After an unprecedented security surge in the runup by U.S. Capitol and law enforcement groups, the “Justice for J6” rally moved into D.C. Saturday and broke up as scheduled at about 1:15 p.m., with few incidents.
The U.S. Capitol Police said they made four arrests near the demonstration.
Saturday’s rally was organized by a group in support of those charged in the deadly attack on the Capitol Jan. 6, and “officials were planning for the worst and hoping for the best, and that appears to be what happened,” WTOP’s Ken Duffy said.
The rally was set for Union Square, between 1st and 3rd streets. Some 700 people were expected to attend the demonstration, according to the event permit.
At about 2 p.m., WTOP Capitol Hill Correspondent Mitchell Miller estimated the crowd at a few hundred and said, “This was really your standard Washington First Amendment exercise” that ended peacefully.
The Capitol Police estimated the crowd at about 400 to 450.
Organizer Matt Braynard at the rally called for a round of applause for police officers, saying, “We respect you. We know you have a tough job. We’re not your enemy.” He told protesters to “take your anger and channel it into something productive,” and said the gathering was in support of those who he described as “caught up in the moment” Jan. 6. Those who committed violent acts, he said, “belong in prison.”
Capitol Police Chief Tom Manger said Friday that the primary concern was not violence at the rally itself, but the potential for violent clashes between the demonstrators and counter-protesters.
WTOP’s Alejandro Alvarez said he’d seen counter-protesters mixing in with rally-goers, but “I have not seen [them] making any attempt to disrupt the event.” He added that “Some debates have broken out, some quite heated. But personally I have not seen any direct confrontation” between any combination of protesters, counter-protesters and the police.
Duffy reported Saturday from the Capitol that there was “a brief interaction between counter-protesters and those leaving the rally heading north from here, but they broke that up pretty quickly.”
The Capitol Police said they stopped a vehicle on Louisiana Avenue Saturday morning and arrested two people on “felony extraditable warrants” out of Texas.
The USCP also stopped a vehicle along Louisiana Ave. this morning and subsequently arrested two people for felony extraditable warrants out of Texas. One was for Possession of a Firearm. The other was for a probation violation.
So far, the USCP is reporting a total of 4 arrests.
The Capitol Police also said a man was spotted with a gun in the rally crowd at 1:30 p.m. and charged him.
At 1:30 pm, someone spotted what appeared to be a handgun on a man in the crowd. The witness told USCP officers, who detained the suspect. At this time, it is not clear why the man was at the demonstration. Officers charged him with 40 U.S. Code § 5104 – Unlawful activities.
Miller said one of the counter-protesters was Doug Hughes, who in 2015 flew a gyrocopter onto the West Lawn of the Capitol near the site of today’s rally. He was jailed and lost his job but says he has no regrets. He was protesting government corruption.
All morning, there was a large police presence around the Capitol and throughout the National Mall. Miller said the area on the side of the reflecting pool closest to the National Mall was “lined with heavy trucks and major law enforcement presence.”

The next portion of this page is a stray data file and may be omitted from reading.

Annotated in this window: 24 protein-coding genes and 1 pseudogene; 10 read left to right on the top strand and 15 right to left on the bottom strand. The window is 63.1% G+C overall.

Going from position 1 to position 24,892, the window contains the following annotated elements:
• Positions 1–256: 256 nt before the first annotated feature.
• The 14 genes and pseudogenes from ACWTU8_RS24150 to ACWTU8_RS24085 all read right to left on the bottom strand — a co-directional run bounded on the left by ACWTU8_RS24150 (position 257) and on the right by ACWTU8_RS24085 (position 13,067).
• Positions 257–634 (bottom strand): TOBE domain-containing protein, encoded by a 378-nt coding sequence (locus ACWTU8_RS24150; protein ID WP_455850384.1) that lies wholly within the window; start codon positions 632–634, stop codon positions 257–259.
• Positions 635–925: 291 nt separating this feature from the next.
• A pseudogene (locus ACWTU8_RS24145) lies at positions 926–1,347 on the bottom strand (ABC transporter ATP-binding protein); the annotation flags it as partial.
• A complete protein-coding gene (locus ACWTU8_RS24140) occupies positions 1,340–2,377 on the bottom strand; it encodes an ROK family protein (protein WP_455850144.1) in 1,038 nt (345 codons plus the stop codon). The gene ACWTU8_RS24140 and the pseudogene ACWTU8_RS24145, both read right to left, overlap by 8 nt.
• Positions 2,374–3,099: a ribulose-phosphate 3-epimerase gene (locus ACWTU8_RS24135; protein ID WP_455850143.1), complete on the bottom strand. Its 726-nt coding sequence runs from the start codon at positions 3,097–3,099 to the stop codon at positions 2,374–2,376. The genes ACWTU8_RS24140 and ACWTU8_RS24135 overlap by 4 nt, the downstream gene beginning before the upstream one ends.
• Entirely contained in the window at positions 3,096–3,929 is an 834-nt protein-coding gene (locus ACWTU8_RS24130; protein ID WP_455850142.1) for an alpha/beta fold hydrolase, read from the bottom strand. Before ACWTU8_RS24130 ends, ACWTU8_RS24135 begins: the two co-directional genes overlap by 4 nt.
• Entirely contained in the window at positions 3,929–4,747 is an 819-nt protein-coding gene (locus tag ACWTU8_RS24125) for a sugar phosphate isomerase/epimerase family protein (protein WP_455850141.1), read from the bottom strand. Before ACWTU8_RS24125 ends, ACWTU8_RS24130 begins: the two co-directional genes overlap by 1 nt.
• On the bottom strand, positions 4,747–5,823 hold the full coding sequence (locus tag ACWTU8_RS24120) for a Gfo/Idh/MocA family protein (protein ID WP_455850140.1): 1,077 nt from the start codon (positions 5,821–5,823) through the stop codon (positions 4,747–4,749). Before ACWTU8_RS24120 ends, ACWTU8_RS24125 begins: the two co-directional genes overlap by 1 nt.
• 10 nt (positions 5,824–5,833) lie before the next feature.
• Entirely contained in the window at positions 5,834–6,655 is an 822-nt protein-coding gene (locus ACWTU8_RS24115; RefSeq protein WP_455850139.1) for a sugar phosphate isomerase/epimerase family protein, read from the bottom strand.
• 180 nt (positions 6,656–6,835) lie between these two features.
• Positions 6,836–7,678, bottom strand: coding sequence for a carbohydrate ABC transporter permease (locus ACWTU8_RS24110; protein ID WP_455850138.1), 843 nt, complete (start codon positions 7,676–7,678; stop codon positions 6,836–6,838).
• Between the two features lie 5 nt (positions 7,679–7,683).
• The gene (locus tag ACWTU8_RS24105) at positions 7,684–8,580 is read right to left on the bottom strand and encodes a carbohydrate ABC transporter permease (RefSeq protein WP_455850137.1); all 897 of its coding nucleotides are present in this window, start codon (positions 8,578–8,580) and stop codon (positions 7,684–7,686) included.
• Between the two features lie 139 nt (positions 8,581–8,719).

Miller said that even though the rally was set for the west side of the Capitol, police had a heavy presence on the east side and throughout the Capitol grounds, as well as several policing units on bikes throughout the area.
Police from Fairfax County were seen near the Capitol, being brought in to bolster the Capitol Police.
WTOP’s John Domen said that the biggest police presence on Saturday morning was about 100 to 150 yards away from the main demonstration site.
“Lots of law enforcement with riot gear just sort of hanging out in the background in case they’re needed,” Domen said. He said signs from counter-protesters could be seen at the rally site.
The Capitol Police were hoping to avoid what happened on Jan. 6, when a mob breached the Capitol in an attempt to stop Congress from confirming the electoral votes for Joe Biden.
Threats of violence related to the rally had been identified in intelligence “chatter,” Capitol Police Chief Tom Manger said Friday. CBS News reported that the Department of Homeland Security informed law enforcement partners of a “small number of recent online threats of violence” linked to the rally, as well as the encouragement of violence the day before the rally.”
Braynard had told WTOP that there would not be any violence during the rally, and that he had no plans to cancel it over the risk of violence.
A church that was vandalized during a rally supporting former President Donald Trump last year called on police to ramp up security and expressed concerns about what the demonstration could mean for the safety of the congregation, pointing to a report warning that Jewish centers and liberal churches could be targeted.
The U.S. Capitol Police asked the Defense Department for National Guard support as well.
Some roads that were closed near the Capitol for the rally may stay closed until midnight.
WTOP’s Abigail Costantino contributed to this report.
Valerie Bonk started working at WTOP in 2016 and has lived in Howard County, Maryland, her entire life. She's thrilled to be a reporter for WTOP telling stories on air. She works as both a television and radio reporter in the Maryland and D.C. areas.
Rick Massimo came to WTOP, and to Washington, in 2012 after having lived in Providence, R.I., since he was a child. He went to George Washington University as an undergraduate and is regularly surprised at the changes to the city since that faraway time.